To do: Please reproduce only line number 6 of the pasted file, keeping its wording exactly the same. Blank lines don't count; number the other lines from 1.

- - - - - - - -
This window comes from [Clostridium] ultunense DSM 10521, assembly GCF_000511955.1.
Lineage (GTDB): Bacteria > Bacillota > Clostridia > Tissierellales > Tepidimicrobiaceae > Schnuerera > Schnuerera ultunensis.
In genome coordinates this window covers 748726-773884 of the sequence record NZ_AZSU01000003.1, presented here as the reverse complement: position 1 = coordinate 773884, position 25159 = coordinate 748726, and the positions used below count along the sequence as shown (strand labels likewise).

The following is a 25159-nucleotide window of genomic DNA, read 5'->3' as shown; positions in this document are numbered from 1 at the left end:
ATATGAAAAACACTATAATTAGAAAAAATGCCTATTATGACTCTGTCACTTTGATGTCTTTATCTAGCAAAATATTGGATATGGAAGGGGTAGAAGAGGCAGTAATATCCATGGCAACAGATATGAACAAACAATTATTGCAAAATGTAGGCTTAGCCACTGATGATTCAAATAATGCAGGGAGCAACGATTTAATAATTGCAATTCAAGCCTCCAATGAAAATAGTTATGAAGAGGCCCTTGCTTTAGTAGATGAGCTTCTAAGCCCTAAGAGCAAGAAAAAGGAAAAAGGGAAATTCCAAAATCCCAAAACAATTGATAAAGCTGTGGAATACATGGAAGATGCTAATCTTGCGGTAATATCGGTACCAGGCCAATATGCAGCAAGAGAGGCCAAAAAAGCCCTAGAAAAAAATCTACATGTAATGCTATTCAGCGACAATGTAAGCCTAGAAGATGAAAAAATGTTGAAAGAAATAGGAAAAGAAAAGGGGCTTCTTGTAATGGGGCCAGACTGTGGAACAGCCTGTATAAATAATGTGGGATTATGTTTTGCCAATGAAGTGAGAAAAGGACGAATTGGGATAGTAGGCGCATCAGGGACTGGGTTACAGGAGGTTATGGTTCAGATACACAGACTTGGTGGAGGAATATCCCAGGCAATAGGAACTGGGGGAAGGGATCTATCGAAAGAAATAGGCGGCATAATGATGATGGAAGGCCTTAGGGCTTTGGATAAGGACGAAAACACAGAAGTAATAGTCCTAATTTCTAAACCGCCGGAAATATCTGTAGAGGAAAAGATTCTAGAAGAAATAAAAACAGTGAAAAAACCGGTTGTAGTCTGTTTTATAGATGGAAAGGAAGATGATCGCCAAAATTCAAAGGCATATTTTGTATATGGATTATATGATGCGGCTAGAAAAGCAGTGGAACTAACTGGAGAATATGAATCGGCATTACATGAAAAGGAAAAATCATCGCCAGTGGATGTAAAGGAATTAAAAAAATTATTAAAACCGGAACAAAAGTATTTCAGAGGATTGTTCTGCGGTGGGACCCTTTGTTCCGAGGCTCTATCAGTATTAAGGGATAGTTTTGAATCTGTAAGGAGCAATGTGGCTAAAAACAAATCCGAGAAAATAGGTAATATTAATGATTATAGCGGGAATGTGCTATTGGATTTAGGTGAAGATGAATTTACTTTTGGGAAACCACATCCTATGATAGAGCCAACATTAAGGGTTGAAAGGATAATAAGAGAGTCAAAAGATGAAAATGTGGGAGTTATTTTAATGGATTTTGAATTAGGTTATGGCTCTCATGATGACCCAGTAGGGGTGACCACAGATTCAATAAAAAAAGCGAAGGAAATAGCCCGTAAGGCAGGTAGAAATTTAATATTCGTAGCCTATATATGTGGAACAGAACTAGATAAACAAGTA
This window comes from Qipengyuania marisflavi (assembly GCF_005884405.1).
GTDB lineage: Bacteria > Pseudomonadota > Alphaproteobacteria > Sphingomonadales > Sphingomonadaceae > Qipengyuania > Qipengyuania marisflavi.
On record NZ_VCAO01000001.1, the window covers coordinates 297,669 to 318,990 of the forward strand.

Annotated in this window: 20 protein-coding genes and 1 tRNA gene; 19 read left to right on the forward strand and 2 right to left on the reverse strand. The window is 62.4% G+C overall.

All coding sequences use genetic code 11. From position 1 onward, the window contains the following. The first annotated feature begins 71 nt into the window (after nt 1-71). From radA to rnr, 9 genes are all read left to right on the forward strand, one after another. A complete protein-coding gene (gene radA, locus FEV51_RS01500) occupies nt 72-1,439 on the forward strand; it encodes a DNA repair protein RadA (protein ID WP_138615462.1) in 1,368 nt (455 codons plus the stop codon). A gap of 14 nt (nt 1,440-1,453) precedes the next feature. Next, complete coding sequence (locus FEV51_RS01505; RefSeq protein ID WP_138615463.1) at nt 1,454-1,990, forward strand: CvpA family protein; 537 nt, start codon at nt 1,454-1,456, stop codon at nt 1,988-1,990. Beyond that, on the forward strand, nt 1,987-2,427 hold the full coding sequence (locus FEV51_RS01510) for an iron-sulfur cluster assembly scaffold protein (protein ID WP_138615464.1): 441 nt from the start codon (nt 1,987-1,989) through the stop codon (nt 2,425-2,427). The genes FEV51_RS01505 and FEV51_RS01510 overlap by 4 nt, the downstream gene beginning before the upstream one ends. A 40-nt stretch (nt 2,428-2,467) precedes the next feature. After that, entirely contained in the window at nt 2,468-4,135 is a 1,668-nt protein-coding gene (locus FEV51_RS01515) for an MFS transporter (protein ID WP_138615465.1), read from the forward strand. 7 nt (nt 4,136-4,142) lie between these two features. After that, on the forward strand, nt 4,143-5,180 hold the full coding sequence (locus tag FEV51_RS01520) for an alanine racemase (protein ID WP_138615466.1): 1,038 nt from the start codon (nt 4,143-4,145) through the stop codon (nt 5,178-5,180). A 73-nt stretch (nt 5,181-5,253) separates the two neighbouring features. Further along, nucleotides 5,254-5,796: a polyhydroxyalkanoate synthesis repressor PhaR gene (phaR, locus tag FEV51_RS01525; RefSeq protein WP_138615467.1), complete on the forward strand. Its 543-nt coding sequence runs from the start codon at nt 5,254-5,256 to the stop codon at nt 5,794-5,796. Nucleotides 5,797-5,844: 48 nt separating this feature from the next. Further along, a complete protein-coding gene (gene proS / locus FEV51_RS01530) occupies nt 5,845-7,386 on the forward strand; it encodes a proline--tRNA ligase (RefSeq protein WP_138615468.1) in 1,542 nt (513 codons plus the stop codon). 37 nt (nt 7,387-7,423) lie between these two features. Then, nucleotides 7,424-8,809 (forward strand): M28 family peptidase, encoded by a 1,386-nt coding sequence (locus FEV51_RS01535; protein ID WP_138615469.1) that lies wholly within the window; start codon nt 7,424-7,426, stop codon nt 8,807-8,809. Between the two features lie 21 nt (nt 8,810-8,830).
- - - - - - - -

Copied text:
This window comes from Qipengyuania marisflavi (assembly GCF_005884405.1).